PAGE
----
Animals have a lesson to teach Woodcock campers
Jeannette Ross photos
In the universe of summer camp, Monty, Franklin, Waffles, and Charlie are rock stars. M&M and Squirt have their share of fans, too.
They are just some of the animals at Woodcock Nature Center that help teach youngsters about the role they play in the environment. For those who have not met them, Monty is an African ball python, Franklin is a spotted turtle, Waffles is a bearded dragon lizard, and Charlie is a blue tongue skink. M&M and Squirt are baby painted turtles.
“They capture the kids’ imagination the way nothing else can,” said Mike Rubbo, the center’s executive director.
Last Thursday a group of fifth and sixth graders who make up the Green Team sat in a circle patiently waiting to get up close and personal with two of the resident animals, a native species and an exotic. Juanita, a box turtle estimated to be 25 years old, represented the native side while Monty was the exotic.
Juanita came out first and each camper held her carefully with her beak turned away “because she might think it was a worm,” said Sarah Breznen, the summer camp director and education coordinator. She explained that Juanita’s nails are not for scratching but for digging up grubs, bugs, and larva. She also said the turtle can eat poisonous mushrooms.
When Juanita was placed in the center of the circle and given a few larva to eat she proved turtles are not as slow as their reputation, quickly snapping them up.
One camper asked if painted turtles have predators and Breznen said no, but they suffer from habitat loss and are often killed by cars.
Seeming to enjoy her role as center of attention, Juanita did not retreat into her shell as she was passed from one set of hands to another.
Monty, an elder statesman in the world of snakes, was also at ease with the campers as he was draped on one set of shoulders after another. Not one camper recoiled, although they did giggle and squirm a little as Monty sniffed each by flicking his tongue against their cheek.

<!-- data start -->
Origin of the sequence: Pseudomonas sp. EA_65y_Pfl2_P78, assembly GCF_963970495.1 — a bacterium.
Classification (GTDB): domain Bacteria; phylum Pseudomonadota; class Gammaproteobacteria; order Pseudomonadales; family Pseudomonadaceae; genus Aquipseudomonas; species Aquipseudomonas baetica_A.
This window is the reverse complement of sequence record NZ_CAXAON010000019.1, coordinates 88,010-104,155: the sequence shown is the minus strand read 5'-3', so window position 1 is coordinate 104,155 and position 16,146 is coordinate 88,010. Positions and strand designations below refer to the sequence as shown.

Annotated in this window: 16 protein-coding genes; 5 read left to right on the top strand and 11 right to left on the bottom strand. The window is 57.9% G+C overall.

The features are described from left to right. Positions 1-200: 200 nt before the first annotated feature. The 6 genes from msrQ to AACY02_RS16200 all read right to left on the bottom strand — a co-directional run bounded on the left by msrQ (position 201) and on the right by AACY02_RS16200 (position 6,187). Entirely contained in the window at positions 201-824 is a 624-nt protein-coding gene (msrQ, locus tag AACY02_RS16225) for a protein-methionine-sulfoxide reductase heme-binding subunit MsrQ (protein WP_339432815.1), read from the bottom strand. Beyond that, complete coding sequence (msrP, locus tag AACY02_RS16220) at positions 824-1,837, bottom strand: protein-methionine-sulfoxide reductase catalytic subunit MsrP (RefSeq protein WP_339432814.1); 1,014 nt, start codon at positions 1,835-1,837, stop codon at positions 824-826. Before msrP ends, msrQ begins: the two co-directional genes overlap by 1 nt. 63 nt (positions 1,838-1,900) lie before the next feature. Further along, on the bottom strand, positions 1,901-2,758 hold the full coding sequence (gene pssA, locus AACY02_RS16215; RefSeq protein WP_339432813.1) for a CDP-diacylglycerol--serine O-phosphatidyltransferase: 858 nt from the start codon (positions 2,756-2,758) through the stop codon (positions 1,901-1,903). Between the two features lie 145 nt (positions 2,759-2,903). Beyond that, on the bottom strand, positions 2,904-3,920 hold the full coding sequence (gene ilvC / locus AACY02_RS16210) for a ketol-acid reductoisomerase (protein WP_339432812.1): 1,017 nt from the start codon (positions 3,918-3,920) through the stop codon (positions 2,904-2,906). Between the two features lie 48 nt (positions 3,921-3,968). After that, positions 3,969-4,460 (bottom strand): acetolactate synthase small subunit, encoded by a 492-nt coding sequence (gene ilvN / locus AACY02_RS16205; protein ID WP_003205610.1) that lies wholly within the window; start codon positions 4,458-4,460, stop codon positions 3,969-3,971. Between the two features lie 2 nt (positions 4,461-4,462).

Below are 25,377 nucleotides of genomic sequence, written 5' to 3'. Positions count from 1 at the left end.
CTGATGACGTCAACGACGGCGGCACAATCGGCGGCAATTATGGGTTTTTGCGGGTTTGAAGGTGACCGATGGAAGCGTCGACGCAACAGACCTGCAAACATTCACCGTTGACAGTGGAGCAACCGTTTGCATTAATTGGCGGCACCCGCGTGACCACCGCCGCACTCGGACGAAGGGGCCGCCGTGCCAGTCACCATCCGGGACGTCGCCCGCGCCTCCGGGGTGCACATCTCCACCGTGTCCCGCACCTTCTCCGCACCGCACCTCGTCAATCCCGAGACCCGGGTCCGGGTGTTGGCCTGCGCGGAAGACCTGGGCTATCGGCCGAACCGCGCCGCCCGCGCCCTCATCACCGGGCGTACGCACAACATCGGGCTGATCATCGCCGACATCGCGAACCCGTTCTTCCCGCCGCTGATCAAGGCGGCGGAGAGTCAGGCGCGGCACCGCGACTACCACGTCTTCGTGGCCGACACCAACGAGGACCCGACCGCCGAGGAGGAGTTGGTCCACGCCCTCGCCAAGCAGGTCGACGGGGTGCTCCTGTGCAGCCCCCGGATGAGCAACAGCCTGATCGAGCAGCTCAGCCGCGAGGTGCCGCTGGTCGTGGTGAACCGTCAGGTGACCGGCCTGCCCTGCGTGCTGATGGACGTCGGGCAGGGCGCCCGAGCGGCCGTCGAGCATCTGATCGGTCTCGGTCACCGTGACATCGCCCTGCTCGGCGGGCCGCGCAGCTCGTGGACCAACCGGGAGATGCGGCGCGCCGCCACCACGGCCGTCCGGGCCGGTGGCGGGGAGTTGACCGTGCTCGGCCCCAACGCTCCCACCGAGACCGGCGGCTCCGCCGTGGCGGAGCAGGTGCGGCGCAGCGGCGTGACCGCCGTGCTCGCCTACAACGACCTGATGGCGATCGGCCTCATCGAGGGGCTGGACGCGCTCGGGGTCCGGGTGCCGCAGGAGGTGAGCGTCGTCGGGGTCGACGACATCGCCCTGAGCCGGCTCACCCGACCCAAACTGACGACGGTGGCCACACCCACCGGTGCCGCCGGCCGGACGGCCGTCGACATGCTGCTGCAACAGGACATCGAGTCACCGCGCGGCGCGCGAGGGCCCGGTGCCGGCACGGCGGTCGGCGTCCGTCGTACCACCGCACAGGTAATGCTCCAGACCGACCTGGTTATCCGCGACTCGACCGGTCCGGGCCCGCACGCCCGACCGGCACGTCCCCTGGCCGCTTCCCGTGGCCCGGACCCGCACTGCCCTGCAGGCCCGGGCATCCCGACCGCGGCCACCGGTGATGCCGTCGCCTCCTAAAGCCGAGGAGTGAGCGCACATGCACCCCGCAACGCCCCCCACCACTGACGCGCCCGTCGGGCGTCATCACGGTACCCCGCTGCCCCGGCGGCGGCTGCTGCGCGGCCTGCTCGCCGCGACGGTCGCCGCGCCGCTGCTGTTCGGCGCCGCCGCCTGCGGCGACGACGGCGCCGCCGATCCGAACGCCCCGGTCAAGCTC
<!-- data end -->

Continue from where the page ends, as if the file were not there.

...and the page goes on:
Monty came to Woodcock 15 years ago after being found on the side of a road, apparently an abandoned pet. He was full-grown at the time and so it’s estimated he’s 17 to 20 years old, but he could be older.
Monty is in the process of shedding, evident by his cloudy eyes and pink underside. He’s reaching the elderly state, “but still awesome,” Breznen said.
The nature center has a number of exotic animals because they are unwanted pets. They teach the children responsible pet ownership because many can live a long time and often have specific needs.
Other animals, such as the birds, have been injured and can’t be released back into the wild. Rubbo is working on getting the birds — two barred owls, a great horned owl, and a red-tail hawk — glove trained.
“That’s a major goal,” he said. “They’ve been here 15 years and no one worked with them. It’s a big wow to a lot of kids.”
Both Rubbo and Breznen stressed, however, the nature center does not accept unwanted exotics or native species, referring owners to rescue organizations.
“Because of their expense, we are limiting our acquisitions,” Rubbo said. The nature center now has about 30 animals and four birds. Because it costs $15,000 a year to pay for food, bedding and lighting — which is a big part of the center’s budget — they have embarked on a Feeding Frenzy fund-raiser.
The reptiles go through 12 dozen crickets a week as well as fresh fruit and other items that make up a healthy diet. The birds cost $12 a day which is more than $4,000 a year. They and the snakes eat dead rodents. Dead mice don’t come cheap, especially when you buy them by the thousands.
Paying the food bill is vital because the animals are central to Woodcock’s educational programs.
“They capture the kids’ attention,” Rubbo said in teaching about the local ecology and conservation. “It makes it more real to them.”